Preamble of Jeff Matthews
The worms crawl in/ The worms crawl out
The worms play pinochle on your snout
They eat your coat/ They eat your hat
They crawl in skinny/ They crawl out fat
If that bit of gruesome childhood verse makes you nostalgic, have a look at this little critter.
The newly discovered world’s deepest-dwelling centipede - found as much as 3,600 feet below the surface - is in Croatia, a new study reports. The centipede was found in three caves in the Velebit mountain range, along the Adriatic Coast. Centipedes are carnivores that feed on other invertebrates, and the newly described species is well equipped. It has powerful jaws with poison glands and long, curved claws that allow it to clutch its prey. And like other cave-dwelling arthropods, it has elongated antennas, trunk segments and leg claws. Researchers named the centipede Geophilus hadesi, after Hades, the Greek god of the underworld, and describe it in the journal ZooKeys.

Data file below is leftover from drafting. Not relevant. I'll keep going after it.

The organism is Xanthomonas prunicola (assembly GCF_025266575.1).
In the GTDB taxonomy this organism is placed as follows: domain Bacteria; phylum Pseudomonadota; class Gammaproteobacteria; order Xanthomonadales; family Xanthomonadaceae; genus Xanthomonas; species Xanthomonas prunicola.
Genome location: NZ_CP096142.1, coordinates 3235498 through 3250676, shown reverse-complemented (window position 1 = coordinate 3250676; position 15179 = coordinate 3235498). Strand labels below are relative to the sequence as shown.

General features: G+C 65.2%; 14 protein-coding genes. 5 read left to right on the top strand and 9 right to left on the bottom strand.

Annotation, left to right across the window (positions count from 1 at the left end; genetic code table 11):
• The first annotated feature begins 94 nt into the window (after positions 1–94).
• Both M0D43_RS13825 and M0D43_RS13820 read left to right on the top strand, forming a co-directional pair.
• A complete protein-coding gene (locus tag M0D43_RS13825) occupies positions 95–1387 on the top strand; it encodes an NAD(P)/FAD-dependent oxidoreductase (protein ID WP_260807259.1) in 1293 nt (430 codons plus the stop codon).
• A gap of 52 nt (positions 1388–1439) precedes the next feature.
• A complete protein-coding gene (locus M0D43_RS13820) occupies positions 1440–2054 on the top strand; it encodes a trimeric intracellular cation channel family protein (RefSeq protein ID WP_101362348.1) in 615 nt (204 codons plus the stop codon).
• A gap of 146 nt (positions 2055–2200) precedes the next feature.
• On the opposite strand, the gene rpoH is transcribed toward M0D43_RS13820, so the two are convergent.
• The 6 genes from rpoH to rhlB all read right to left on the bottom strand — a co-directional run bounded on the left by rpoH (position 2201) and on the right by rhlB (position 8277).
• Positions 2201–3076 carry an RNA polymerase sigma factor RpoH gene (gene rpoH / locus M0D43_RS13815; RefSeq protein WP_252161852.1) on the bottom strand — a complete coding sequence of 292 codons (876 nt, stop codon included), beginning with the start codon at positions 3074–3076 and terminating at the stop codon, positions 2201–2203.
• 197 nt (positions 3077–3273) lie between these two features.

G. hadesi is one of only two known species of centipedes that never leave their cavernous homes. The other underground dweller, Geophilus persephones (named for the queen of the underworld, Persephone), was first discovered in a cave in France in the 1990s. G. hadesi was named with this mythical queen in mind, according to Pavel Stoev, an associate professor of zoology at the National Museum of Natural History in Sofia, Bulgaria, and lead author of the paper detailing the new centipede species.
Click on image to enlarge
Detail - Lion v/s Centipede
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